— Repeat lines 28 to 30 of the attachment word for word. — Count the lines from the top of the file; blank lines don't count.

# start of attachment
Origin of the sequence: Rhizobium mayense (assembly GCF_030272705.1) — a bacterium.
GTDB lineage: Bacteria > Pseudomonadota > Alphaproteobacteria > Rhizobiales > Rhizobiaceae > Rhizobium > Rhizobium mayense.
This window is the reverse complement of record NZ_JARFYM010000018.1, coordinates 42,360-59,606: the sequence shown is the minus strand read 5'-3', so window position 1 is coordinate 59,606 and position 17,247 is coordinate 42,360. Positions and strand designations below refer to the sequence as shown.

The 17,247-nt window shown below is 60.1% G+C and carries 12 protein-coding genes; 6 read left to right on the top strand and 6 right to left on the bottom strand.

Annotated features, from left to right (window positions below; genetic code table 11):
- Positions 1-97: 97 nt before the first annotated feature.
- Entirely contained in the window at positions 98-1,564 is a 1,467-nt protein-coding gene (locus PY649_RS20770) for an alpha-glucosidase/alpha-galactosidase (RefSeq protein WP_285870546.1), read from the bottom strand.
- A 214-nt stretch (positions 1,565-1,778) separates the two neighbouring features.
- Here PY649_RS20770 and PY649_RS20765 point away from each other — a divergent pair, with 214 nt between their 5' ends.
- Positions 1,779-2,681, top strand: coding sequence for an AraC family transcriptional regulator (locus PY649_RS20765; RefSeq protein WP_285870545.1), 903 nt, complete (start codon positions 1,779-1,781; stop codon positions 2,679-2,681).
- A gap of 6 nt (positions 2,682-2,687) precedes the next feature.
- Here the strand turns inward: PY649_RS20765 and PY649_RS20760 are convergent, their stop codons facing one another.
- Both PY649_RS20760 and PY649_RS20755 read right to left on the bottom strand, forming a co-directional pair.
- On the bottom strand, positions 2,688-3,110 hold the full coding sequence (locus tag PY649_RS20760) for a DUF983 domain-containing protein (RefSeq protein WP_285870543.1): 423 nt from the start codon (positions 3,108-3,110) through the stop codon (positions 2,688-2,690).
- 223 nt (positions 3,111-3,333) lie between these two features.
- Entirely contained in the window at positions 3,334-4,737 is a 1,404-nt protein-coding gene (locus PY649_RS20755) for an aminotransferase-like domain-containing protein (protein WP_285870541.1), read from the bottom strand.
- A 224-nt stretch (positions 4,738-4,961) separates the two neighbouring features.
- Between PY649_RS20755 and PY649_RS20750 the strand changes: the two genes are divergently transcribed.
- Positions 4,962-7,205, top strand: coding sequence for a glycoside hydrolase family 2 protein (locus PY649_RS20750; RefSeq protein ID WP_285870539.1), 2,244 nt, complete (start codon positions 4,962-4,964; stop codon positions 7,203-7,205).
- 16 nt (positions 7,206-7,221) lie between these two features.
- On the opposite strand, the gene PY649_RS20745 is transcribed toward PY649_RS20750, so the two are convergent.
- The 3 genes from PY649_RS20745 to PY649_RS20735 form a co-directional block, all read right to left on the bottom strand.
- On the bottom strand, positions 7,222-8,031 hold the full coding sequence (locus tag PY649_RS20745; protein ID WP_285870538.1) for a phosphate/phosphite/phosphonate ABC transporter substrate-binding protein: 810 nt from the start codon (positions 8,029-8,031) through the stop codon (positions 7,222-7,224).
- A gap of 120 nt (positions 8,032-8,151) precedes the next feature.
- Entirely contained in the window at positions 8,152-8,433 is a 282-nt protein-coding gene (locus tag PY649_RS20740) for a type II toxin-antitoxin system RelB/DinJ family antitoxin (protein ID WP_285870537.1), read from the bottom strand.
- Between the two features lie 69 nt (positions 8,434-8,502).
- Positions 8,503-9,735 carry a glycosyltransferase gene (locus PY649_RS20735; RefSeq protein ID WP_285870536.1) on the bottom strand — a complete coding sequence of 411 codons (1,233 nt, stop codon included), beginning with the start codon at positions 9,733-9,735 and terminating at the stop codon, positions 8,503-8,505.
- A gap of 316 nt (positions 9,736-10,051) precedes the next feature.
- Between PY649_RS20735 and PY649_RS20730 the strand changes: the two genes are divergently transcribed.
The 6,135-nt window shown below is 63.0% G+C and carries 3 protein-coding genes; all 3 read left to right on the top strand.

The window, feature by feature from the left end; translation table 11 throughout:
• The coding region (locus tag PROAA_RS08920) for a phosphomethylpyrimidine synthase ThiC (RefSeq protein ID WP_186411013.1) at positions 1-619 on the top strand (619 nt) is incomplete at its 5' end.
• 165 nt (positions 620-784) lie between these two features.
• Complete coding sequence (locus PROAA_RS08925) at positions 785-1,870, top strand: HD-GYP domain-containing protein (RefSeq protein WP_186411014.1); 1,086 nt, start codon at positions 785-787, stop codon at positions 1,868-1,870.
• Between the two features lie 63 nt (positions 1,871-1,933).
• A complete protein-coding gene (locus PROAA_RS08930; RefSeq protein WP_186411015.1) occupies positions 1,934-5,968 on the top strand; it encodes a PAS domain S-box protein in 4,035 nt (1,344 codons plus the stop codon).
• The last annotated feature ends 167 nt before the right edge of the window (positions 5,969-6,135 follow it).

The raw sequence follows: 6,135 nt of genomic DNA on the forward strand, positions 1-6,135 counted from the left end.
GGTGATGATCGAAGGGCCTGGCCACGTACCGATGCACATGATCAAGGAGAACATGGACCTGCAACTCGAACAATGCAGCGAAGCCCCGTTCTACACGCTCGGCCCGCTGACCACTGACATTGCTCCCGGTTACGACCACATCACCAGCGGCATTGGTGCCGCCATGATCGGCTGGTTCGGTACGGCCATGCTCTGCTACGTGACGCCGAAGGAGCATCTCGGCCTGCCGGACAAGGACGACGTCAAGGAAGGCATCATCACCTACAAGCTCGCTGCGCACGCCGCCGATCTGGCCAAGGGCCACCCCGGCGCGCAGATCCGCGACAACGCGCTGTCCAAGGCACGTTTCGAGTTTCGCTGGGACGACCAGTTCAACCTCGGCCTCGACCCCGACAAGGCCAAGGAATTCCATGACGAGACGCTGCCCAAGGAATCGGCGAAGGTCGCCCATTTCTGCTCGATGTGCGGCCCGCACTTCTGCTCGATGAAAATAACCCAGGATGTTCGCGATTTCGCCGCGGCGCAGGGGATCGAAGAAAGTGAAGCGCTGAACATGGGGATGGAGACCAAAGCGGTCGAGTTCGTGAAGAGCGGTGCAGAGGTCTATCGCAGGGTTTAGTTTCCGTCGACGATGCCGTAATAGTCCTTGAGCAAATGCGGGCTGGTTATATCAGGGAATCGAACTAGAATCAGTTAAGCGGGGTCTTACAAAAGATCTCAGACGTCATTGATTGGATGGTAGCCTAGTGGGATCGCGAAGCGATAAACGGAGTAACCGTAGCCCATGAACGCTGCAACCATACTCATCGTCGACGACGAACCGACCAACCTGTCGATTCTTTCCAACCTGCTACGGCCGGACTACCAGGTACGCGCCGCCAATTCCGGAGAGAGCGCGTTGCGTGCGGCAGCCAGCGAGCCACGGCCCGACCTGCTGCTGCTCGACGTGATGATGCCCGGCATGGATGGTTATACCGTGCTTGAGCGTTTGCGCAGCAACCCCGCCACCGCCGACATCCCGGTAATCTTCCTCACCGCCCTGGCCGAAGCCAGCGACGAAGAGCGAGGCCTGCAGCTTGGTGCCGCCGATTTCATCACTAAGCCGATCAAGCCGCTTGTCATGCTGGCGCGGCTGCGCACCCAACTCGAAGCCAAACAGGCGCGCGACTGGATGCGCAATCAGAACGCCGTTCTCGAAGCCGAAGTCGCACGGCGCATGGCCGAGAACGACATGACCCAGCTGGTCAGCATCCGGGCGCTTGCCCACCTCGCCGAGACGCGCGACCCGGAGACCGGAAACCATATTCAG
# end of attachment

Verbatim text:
- A gap of 316 nt (positions 9,736-10,051) precedes the next feature.
- Between PY649_RS20735 and PY649_RS20730 the strand changes: the two genes are divergently transcribed.
The 6,135-nt window shown below is 63.0% G+C and carries 3 protein-coding genes; all 3 read left to right on the top strand.